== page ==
For me, m43 would be perfect if Olympus or Panasonic could come out with one higher resolution camera for landscapes. I am happy with the lenses, and the low light capability is really enough for me. I don't shoot fast sports either.
     
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  13. silver92b

    silver92b Mu-43 All-Pro

    Feb 7, 2013
    Atlanta, GA
    LOL! I definitely don't have GAS under any kind of control :wink: The topic did come to mind as I was writing my goodbyes to the EM-5. One huge problem I have is peer pressure. I am afraid I've fallen in with the wrong crowd :wink:

    I like the discussion and I read some really thoughtful and insightful contributions. Definitely buying the M240 was not a way to reduce future expenditures or curb GAS. On the contrary, I now will find myself buying more expensive glass after trying to "get more bang for the buck" and trying to bypass the Leica glass at first :tongue:. Also, I know myself just enough that the future is fraught with conflicting decisions and agonizing choices. For instance, I know that I will have to have a longer lens than the 50mm and of course, a wider lens than the 50 as well. I possess the 35mm Zeiss and the 25f4 Snapshot Skopar. Also, the adapted 100mm f2.8 FD does a creditable job. But...... Well, you know where I am going with this:wink:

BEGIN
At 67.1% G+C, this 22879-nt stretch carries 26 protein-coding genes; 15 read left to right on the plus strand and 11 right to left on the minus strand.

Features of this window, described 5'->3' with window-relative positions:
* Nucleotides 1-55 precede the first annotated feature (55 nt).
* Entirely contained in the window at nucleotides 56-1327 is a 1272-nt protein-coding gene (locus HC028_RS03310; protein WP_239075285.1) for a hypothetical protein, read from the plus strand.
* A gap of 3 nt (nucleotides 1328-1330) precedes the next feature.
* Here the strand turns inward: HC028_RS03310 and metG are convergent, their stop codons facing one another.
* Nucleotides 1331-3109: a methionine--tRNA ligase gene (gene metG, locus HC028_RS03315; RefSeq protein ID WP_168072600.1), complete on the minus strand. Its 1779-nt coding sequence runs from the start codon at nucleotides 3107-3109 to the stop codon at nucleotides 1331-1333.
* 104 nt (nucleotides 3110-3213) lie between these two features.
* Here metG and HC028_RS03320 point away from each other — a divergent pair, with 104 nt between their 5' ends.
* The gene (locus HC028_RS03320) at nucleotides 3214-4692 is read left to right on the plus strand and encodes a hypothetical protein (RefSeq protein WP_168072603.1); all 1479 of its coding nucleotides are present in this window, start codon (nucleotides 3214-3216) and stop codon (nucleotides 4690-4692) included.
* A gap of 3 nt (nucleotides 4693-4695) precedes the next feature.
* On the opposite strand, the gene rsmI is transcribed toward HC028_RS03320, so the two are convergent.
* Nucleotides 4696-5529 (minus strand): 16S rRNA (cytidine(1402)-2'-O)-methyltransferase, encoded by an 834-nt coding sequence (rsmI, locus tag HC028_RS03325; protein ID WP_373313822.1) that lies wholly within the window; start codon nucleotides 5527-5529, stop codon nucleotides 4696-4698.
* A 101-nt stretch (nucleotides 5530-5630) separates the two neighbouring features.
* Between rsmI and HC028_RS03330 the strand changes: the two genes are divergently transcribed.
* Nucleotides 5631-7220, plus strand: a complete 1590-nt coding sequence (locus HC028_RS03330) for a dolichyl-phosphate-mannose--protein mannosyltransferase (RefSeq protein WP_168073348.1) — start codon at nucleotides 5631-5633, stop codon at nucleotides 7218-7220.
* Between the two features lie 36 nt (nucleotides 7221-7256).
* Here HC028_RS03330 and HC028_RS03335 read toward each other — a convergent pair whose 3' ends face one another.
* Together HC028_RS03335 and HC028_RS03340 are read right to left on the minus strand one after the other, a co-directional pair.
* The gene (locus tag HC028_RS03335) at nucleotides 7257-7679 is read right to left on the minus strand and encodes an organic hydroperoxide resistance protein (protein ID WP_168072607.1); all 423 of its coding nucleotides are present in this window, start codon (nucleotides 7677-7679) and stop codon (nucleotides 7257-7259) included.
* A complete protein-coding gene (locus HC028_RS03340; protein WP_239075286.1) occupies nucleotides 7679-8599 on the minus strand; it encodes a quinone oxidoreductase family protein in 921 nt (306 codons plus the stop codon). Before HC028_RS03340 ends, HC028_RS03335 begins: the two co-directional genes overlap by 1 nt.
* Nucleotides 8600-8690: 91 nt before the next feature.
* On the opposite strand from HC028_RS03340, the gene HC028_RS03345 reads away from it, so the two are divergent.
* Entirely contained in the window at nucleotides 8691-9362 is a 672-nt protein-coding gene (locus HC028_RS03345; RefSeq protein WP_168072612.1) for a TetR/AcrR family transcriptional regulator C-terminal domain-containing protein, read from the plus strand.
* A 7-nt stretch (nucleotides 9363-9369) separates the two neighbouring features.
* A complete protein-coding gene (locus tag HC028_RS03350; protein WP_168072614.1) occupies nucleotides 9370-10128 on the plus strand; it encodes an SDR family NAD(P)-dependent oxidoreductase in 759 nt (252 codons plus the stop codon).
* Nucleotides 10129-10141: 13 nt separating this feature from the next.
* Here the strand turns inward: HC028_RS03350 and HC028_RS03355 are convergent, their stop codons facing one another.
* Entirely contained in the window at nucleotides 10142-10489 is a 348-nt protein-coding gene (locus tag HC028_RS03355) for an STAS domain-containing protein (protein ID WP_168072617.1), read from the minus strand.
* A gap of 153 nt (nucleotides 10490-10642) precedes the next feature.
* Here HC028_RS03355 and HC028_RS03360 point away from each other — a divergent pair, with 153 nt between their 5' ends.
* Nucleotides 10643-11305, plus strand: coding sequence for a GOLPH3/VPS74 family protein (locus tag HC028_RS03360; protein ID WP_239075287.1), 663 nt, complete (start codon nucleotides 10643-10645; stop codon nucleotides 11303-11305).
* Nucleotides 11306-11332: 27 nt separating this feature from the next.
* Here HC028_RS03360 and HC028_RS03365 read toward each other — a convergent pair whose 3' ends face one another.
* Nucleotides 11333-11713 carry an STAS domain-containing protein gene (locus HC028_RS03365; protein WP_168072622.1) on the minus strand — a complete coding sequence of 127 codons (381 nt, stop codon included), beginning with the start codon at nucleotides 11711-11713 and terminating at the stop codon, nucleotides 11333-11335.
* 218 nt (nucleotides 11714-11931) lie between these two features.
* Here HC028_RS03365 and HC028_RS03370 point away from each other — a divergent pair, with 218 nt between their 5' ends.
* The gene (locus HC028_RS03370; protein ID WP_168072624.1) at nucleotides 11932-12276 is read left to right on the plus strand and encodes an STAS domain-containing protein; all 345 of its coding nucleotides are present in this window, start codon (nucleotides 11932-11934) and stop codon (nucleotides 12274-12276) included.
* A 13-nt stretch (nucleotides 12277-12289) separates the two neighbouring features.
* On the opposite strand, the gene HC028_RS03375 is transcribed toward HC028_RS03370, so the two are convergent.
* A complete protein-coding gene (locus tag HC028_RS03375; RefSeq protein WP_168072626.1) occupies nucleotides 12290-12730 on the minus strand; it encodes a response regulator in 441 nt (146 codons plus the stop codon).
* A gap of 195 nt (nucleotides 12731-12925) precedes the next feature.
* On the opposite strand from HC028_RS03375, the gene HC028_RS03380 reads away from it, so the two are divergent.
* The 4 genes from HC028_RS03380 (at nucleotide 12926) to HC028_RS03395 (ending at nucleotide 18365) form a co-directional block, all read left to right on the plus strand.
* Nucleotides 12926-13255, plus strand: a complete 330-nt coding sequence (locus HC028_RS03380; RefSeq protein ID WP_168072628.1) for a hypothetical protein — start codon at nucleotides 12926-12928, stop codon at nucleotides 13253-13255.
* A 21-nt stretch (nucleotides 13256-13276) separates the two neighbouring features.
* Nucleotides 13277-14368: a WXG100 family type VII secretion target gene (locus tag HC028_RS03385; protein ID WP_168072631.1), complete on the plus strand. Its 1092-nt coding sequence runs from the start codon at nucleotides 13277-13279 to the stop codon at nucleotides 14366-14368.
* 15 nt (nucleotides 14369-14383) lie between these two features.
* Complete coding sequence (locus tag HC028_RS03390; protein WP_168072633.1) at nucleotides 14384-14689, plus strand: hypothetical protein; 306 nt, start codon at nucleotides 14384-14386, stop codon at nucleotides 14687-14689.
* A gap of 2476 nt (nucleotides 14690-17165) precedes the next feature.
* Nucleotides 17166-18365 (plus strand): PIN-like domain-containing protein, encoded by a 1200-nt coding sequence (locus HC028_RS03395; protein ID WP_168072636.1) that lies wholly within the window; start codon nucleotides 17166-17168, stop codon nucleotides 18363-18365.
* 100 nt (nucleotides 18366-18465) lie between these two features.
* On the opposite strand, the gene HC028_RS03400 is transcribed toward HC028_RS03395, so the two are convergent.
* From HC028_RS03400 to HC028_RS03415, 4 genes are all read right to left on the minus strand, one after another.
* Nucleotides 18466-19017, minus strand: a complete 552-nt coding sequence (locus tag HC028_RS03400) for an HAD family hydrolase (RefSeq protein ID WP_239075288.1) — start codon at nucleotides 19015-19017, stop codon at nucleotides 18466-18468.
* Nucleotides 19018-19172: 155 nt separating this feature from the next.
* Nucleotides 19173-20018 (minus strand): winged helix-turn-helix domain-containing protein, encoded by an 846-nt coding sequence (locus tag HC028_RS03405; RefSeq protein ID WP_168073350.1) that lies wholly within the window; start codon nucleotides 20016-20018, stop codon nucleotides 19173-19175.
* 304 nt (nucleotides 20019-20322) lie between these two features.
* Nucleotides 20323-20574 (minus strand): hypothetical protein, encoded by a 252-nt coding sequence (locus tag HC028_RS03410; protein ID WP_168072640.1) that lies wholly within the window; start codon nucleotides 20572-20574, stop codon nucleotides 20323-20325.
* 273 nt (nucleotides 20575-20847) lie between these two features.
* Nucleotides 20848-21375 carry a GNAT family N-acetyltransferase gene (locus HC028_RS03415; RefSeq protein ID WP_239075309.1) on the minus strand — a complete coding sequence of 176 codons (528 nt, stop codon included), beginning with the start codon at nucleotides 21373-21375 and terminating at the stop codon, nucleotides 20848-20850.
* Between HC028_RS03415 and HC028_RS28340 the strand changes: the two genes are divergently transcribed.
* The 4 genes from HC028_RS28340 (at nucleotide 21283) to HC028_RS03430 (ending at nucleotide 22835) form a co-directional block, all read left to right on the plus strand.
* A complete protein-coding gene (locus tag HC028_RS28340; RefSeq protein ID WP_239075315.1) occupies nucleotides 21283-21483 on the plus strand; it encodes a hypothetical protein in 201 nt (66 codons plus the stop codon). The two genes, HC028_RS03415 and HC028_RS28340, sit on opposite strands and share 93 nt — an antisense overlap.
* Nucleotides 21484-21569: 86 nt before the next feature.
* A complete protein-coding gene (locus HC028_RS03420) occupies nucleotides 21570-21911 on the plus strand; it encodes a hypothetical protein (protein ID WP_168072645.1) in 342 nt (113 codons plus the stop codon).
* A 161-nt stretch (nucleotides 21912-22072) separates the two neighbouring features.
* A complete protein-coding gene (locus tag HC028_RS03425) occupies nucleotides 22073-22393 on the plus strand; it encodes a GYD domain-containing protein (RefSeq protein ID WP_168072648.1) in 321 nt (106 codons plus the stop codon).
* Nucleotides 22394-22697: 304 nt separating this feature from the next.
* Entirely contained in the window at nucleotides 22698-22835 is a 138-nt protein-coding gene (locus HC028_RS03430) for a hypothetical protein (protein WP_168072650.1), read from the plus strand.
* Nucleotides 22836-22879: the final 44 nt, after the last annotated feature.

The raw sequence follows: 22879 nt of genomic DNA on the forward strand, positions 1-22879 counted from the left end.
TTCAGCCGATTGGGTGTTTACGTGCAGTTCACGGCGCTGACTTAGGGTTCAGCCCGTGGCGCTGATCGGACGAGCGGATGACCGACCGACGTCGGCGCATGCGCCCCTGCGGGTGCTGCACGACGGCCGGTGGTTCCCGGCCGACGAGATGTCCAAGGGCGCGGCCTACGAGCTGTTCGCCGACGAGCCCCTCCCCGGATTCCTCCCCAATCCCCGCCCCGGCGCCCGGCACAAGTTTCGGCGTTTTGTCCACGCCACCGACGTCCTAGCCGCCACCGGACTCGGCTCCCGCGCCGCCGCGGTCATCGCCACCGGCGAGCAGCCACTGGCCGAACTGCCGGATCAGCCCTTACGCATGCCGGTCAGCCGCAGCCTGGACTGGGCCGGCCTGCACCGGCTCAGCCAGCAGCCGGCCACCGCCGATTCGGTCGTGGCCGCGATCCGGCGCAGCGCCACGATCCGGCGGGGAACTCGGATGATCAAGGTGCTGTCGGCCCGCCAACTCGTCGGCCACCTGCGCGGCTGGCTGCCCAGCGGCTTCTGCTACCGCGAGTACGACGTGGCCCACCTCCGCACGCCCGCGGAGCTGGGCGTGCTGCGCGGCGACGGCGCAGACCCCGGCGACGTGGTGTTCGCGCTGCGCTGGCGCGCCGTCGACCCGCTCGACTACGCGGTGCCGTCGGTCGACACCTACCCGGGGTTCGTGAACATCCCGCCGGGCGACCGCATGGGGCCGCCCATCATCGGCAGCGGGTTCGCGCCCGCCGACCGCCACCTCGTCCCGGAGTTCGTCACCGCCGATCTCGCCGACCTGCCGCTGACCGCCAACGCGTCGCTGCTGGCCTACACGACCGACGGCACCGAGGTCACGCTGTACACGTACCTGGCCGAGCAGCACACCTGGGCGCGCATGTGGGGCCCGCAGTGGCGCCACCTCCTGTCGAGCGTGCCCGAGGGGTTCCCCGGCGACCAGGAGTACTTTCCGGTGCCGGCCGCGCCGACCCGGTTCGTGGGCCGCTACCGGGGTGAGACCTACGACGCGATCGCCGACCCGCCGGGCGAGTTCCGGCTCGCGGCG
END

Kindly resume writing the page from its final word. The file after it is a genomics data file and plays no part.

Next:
Anyway, the M240 and Leica glass is definitely *not* for everybody, and I'm not talking solely about the cost. Basically, the rangefinder experience is completely different and the concept of image capture is not like with the Mirrorless/DSLR. It is more like using film with some very nice advantages. But also, I've captured thousands of images with my various cameras. Although I have a good number of images that really came out well (to my estimation), what always dogs me are the one that did not come out well because the gear was just not suitable for the job. For instance, I like to capture images of people and situations that are often in dim light. The EM-5 with the vaunted PL20f1.7 was a huge disappointment when I tried photographing a party in a club/restaurant. It almost soured me on the MFT system, but instead I blamed it all on the lens... I listened to the people who love MFT and they all sang the praises of the MFT for *any* situation. OF course, you can imagine where this was taking me. I bought and sold numerous lenses trying to find the "right one". Came close, but no cigar...

    I did not want to hear, let alone accept the valid criticism of some pundits because I loved the MFT and wanted it to be the superior system. I had put a deposit on the new Olympus 40-150 f2.8 trying to get a long lens that was fast and sharp. I had already tried a good number of fine lenses including the 100-300, the Zuiko 50-200, several adapted zooms and tele lenses but I could not successfully capture the images I wanted. Fortunately, the 40--150 and the TC 1.4 would never arrive and I tired of the wait and cancelled the whole thing. This is when I learned of the M240 available at a *good price*. I had sworn that I would not succumb to the siren call of the Leica, but I could not resist. So now I have to concentrate on this and not just go chasing after the next Sony or whatever.